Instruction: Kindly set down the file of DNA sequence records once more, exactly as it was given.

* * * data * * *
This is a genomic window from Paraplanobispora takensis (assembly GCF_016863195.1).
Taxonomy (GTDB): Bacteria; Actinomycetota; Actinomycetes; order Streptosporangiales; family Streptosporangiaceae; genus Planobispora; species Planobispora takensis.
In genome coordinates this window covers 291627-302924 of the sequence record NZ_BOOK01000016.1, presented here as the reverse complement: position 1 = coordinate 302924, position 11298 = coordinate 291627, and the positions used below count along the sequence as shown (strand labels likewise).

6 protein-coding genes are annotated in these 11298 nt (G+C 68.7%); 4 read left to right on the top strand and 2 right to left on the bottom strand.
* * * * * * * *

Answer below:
This is a genomic window from Paraplanobispora takensis (assembly GCF_016863195.1).
Taxonomy (GTDB): Bacteria; Actinomycetota; Actinomycetes; order Streptosporangiales; family Streptosporangiaceae; genus Planobispora; species Planobispora takensis.
In genome coordinates this window covers 291627-302924 of the sequence record NZ_BOOK01000016.1, presented here as the reverse complement: position 1 = coordinate 302924, position 11298 = coordinate 291627, and the positions used below count along the sequence as shown (strand labels likewise).

6 protein-coding genes are annotated in these 11298 nt (G+C 68.7%); 4 read left to right on the top strand and 2 right to left on the bottom strand.